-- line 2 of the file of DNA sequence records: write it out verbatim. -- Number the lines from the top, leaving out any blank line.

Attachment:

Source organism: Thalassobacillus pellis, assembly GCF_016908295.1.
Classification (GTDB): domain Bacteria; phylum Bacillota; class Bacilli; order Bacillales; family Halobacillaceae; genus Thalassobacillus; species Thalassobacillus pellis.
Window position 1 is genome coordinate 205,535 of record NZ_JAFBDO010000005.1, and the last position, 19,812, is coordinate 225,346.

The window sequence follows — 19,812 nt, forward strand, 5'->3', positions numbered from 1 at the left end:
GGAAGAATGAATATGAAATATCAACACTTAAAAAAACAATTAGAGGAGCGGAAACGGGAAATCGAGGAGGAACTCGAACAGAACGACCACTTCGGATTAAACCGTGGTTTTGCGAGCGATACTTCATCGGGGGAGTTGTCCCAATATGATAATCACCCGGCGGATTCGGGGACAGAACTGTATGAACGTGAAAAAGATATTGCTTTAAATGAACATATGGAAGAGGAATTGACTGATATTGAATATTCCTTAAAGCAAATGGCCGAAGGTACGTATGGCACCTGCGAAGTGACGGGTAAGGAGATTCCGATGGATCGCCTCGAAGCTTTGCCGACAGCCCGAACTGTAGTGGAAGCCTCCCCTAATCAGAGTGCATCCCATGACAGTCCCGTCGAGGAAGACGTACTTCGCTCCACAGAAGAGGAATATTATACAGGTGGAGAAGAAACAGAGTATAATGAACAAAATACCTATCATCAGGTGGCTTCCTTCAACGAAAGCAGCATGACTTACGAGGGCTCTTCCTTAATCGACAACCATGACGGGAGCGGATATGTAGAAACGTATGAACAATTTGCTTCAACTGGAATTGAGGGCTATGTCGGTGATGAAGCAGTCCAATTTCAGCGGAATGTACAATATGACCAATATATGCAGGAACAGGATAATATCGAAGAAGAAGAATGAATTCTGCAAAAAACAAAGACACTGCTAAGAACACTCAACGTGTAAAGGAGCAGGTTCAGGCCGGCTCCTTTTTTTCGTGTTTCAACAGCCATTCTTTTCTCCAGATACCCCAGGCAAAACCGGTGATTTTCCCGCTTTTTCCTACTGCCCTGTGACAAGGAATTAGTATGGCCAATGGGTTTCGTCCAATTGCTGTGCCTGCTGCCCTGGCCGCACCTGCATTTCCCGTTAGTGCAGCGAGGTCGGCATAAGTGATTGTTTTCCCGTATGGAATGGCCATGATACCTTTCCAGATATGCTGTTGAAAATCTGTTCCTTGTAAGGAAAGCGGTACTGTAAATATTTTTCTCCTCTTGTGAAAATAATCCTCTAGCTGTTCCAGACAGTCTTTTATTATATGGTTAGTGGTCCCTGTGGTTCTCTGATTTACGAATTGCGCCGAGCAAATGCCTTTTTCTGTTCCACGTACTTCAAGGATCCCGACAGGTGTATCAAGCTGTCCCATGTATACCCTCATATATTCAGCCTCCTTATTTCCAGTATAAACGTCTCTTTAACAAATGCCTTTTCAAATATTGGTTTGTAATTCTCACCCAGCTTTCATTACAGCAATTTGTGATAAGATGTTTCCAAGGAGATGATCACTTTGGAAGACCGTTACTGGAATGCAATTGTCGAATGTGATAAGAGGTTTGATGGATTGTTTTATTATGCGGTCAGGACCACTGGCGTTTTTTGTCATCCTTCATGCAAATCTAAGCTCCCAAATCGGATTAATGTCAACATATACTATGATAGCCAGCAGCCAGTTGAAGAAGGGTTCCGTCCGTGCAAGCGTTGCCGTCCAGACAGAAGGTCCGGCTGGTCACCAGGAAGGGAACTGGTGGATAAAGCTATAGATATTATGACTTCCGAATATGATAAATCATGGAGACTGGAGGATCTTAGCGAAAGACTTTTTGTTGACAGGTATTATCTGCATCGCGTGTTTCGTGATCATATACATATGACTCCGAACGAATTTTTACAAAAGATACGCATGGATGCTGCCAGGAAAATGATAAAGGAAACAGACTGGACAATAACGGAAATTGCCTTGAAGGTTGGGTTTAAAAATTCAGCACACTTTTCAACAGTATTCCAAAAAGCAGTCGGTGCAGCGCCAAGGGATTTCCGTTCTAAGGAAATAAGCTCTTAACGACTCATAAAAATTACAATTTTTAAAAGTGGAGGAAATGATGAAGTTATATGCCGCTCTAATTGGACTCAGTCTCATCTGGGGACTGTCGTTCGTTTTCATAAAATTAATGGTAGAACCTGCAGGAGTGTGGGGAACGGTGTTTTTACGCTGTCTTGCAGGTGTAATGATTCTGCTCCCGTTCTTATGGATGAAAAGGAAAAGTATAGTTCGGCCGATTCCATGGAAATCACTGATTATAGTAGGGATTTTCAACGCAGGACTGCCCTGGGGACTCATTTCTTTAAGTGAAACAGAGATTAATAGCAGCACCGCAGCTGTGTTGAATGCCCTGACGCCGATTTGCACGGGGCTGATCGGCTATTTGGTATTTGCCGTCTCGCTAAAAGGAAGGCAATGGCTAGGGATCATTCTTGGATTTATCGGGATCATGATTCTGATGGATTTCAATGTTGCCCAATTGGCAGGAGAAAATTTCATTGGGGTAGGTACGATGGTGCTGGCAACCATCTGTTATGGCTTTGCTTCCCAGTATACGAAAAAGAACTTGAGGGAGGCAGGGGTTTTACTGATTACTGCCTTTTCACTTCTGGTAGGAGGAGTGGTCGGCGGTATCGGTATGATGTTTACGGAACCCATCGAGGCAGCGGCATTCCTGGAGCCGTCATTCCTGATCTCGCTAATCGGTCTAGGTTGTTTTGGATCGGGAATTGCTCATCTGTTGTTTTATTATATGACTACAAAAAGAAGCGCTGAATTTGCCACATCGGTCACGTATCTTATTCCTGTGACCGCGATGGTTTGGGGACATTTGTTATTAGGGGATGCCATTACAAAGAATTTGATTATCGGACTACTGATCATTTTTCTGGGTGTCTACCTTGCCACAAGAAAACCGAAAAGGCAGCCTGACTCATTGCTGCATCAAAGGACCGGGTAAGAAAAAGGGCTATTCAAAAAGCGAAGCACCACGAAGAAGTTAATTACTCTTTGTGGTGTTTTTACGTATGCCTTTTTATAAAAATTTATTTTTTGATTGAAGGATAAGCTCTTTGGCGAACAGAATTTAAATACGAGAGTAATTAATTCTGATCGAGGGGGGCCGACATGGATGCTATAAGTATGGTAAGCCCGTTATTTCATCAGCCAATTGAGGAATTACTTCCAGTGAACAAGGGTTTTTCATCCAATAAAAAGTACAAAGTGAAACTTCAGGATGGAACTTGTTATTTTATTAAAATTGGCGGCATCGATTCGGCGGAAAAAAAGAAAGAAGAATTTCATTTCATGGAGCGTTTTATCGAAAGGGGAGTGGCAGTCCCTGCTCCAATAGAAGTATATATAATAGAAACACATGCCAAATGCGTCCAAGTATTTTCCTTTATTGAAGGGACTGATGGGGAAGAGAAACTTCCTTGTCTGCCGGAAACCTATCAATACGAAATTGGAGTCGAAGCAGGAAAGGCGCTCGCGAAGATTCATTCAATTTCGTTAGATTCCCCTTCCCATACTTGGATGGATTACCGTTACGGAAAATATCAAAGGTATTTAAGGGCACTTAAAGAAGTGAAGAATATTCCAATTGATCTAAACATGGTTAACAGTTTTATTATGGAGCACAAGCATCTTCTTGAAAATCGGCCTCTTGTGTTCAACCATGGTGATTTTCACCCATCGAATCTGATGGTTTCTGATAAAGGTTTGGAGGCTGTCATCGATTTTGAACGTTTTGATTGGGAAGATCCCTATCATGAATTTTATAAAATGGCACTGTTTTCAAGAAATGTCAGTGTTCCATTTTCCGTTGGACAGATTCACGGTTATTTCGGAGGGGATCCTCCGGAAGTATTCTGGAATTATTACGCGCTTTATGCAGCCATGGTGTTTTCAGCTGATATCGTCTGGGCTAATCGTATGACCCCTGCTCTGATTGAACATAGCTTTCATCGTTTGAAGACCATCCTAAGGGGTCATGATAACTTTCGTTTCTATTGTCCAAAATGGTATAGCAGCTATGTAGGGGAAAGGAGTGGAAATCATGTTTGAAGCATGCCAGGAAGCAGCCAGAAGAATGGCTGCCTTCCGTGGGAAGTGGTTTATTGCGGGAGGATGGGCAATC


Classification (GTDB): domain Bacteria; phylum Bacillota; class Bacilli; order Bacillales; family Halobacillaceae; genus Thalassobacillus; species Thalassobacillus pellis.